NIOSHTIC-2 Publications Search

Logger killed while attempting to dislodge a previously felled tree with another tree.

Alaska Department of Health and Social Services
Morgantown, WV: U.S. Department of Health and Human Services, Public Health Service, Centers for Disease Control and Prevention, National Institute for Occupational Safety and Health, FACE 97AK027, 1997 Oct; :1-9
At approximately 2:00 PM on August 01, 1997, a 35 year old male logger (the victim) was fatally struck by the trunk of a tree he fell (cut) to dislodge a previously felled tree. On August 04, 1997, Alaska Department of Labor (AK-DOL) notified the Alaska Division of Public Health, Section of Epidemiology. An investigation involving an Injury Prevention Specialist for the Alaska Department of Health and Social Services, Section of Epidemiology ensued on August 04, 1997. The incident was reviewed with AK-DOL officials. Alaska State Troopers and Medical Examiner reports, as well as AK-DOL reports, were requested. The company in this incident was a privately owned logging operation that had been in business for 24 years. The company currently had 396 employees. The victim was an experienced cutter and had been employed by the company for five weeks. The company had a written employee's manual that included safety rules and practices for camp and work. In addition, employees received a copy of the Alaska Timber Insurance Exchange logging safety handbook. Safety meetings were held at least monthly. All employees were required attend an initial hire orientation and CPR and first aid training, if necessary. In addition, employees were assessed for individual skills and knowledge by the cutting supervisor or "bullbuck." Intermittent observations were made while working in their assigned area to provide recommendations and corrective actions including re-assignment, if necessary. This was the second fatality for the company. The first fatality was a heli-logging incident in 1996. 1. Employers should ensure that all cutters working on steep terrain fell trees according to safe methods in accordance with 29 CFR 1919.266. 2. Employers should consider excluding trees that should not be felled for harvesting due to extreme terrain conditions.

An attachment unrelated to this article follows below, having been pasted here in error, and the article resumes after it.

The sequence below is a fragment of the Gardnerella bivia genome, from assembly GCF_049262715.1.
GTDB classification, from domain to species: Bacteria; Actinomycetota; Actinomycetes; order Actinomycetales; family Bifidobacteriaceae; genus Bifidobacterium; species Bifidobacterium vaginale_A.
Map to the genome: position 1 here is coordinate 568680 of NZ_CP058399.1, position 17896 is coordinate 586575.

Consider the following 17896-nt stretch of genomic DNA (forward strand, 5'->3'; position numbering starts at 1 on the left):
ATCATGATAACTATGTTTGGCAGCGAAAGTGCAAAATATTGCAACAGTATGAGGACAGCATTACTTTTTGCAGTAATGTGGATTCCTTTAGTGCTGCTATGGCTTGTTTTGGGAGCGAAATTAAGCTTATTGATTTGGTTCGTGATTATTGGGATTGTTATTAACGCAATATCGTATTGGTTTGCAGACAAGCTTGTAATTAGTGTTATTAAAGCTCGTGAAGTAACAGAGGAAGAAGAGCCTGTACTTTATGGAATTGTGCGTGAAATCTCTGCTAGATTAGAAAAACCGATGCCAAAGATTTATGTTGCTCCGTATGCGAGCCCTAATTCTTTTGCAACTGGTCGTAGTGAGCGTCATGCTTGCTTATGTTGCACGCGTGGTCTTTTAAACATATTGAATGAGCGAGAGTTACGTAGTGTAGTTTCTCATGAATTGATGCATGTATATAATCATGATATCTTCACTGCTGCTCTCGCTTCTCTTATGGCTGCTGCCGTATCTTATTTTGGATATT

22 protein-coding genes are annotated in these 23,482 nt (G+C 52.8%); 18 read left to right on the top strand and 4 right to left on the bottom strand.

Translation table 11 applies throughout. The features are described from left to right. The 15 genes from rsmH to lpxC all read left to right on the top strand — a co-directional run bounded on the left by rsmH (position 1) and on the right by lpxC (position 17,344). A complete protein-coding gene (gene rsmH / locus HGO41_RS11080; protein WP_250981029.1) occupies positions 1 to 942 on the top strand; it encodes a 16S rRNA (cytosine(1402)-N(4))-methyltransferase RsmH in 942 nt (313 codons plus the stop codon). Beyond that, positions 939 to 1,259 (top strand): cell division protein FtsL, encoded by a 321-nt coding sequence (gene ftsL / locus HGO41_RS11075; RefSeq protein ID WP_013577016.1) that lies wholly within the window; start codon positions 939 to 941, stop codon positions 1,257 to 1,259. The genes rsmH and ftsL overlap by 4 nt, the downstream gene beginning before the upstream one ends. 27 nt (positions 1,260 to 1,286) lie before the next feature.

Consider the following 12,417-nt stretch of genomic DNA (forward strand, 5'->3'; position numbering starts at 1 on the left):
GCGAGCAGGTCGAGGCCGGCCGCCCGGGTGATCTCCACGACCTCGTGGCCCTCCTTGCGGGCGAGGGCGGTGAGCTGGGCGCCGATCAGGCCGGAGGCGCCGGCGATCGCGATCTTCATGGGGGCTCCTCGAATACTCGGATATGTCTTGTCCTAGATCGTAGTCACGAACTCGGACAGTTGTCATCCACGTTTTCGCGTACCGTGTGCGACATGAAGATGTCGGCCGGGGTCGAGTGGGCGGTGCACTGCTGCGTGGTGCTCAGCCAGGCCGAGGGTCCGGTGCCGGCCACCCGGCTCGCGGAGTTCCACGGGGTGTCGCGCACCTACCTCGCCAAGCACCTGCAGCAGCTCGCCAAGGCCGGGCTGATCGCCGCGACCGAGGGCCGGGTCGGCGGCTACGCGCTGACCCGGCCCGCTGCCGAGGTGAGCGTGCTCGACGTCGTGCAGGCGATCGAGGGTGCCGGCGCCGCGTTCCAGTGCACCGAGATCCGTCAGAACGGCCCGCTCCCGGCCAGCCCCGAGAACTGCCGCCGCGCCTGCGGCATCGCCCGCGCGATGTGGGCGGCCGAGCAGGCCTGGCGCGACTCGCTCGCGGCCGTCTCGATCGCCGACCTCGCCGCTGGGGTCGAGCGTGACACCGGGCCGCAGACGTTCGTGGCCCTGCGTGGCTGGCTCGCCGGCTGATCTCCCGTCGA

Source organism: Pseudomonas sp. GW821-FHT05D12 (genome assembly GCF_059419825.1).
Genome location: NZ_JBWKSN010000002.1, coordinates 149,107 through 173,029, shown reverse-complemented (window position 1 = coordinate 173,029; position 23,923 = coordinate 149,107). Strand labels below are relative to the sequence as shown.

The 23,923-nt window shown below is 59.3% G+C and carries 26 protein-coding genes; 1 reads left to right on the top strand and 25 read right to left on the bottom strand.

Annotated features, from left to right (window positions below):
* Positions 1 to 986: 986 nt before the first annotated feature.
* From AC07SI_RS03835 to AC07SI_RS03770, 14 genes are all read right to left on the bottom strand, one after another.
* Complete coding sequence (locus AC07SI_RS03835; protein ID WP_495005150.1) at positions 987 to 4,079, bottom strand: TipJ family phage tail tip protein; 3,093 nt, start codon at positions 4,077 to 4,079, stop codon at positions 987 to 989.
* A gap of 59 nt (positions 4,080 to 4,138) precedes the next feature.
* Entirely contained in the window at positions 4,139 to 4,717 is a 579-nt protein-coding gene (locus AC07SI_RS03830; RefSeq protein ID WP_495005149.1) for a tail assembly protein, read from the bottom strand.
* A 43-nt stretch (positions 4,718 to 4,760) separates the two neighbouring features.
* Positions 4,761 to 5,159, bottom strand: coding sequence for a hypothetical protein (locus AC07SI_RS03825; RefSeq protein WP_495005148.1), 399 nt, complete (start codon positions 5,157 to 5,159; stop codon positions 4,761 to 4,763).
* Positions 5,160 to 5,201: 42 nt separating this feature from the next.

Accident-analysis; Accident-potential; Accident-prevention; Accidents; Injuries; Injury-prevention; Safety-education; Safety-equipment; Safety-practices; Safety-measures; Traumatic-injuries; Region-10; Work-practices; Work-analysis; Work-environment; Occupational-accidents; Occupational-hazards; Logging-workers; Forestry; Forestry-workers; Lumberjacks; Lumber-industry-workers; Lumber-industry
Publication Date
Document Type
Field Studies; Fatality Assessment and Control Evaluation
Funding Type
Cooperative Agreement
Fiscal Year
NTIS Accession No.
NTIS Price
Identifying No.
FACE-97AK027; Cooperative-Agreement-Number-U60-CCU-007089
SIC Code
Source Name
National Institute for Occupational Safety and Health
Performing Organization
Alaska Department of Health and Social Services
Page last reviewed: September 2, 2020
Content source: National Institute for Occupational Safety and Health Education and Information Division